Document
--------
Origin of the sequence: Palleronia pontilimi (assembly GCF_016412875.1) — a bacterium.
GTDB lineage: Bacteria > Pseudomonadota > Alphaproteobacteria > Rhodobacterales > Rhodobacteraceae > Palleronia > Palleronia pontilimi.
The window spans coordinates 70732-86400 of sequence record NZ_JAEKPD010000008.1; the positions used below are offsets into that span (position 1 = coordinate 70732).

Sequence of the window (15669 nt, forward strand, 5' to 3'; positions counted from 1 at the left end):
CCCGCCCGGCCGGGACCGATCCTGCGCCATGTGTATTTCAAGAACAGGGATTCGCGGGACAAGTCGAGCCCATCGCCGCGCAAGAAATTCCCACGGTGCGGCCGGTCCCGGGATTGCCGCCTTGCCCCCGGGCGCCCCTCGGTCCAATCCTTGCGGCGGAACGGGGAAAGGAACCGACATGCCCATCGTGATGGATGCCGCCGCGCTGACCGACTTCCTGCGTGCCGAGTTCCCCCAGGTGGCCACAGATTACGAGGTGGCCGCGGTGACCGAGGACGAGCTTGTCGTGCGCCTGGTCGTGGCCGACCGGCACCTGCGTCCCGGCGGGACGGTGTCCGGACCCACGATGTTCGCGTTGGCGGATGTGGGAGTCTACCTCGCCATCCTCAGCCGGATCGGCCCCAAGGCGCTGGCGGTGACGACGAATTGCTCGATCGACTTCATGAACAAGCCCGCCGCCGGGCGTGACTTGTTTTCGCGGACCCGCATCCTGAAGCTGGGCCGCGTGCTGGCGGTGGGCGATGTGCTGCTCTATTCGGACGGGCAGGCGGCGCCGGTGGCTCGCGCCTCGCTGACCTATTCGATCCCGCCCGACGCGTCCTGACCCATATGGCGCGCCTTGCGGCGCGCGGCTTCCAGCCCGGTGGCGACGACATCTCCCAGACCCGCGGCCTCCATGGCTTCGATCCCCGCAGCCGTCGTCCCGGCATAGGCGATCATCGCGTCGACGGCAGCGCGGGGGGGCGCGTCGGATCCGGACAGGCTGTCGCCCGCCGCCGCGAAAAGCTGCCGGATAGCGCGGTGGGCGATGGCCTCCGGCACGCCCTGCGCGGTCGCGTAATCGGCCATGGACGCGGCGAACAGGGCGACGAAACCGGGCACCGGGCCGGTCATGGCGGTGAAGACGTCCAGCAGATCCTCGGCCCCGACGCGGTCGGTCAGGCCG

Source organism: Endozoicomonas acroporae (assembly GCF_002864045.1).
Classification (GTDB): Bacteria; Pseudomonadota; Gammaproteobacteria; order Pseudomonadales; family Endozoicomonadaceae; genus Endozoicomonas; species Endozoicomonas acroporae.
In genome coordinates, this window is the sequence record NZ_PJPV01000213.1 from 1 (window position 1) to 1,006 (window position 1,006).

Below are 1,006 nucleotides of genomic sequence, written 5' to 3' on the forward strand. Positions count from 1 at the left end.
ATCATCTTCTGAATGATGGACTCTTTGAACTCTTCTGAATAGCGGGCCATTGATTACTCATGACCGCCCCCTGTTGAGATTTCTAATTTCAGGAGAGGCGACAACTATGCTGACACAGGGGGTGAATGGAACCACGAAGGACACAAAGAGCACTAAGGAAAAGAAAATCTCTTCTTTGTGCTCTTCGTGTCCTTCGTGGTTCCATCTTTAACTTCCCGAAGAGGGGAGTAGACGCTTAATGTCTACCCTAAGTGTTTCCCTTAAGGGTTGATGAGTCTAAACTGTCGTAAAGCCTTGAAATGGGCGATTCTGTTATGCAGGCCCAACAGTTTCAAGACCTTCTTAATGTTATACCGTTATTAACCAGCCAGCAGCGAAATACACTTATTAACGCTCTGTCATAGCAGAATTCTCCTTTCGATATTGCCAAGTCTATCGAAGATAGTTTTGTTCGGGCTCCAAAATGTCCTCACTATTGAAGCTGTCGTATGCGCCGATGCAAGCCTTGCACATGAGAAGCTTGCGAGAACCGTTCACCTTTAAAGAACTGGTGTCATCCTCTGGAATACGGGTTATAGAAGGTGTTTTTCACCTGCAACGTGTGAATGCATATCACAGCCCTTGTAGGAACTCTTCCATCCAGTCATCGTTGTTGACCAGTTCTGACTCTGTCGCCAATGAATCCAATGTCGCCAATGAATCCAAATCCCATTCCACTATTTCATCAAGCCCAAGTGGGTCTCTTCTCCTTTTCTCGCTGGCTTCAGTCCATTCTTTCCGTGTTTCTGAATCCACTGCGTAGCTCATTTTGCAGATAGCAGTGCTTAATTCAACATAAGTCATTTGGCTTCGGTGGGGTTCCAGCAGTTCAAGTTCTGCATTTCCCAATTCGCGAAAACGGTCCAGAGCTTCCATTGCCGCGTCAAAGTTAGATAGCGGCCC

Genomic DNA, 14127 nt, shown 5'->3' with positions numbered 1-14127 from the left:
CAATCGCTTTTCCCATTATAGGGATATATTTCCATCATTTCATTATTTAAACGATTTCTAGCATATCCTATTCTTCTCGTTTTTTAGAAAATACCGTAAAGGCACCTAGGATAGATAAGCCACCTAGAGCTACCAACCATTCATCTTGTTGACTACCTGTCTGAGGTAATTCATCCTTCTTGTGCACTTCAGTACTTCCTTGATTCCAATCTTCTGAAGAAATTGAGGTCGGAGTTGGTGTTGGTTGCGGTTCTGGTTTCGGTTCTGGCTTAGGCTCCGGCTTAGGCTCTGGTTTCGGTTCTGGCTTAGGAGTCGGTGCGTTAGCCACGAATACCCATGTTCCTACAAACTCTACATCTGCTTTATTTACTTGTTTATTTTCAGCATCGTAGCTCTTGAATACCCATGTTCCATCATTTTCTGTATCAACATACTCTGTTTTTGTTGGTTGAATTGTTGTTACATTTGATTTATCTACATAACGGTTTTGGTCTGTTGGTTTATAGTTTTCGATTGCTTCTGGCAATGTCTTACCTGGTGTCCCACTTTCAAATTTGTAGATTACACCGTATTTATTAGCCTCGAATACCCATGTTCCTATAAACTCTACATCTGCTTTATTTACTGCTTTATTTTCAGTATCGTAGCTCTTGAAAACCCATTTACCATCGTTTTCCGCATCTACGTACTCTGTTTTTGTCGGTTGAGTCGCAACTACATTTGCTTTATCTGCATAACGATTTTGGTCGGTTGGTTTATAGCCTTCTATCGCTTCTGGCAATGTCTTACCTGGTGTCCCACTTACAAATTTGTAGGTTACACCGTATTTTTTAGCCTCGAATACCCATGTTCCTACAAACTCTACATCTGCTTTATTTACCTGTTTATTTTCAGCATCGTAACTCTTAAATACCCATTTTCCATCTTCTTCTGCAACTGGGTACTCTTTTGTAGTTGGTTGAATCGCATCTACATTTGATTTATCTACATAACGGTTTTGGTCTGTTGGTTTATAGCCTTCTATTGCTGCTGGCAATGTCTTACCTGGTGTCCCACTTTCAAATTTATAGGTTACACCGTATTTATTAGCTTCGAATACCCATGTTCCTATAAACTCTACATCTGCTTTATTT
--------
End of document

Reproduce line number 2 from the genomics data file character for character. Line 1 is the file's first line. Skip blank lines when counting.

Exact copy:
GTDB lineage: Bacteria > Pseudomonadota > Alphaproteobacteria > Rhodobacterales > Rhodobacteraceae > Palleronia > Palleronia pontilimi.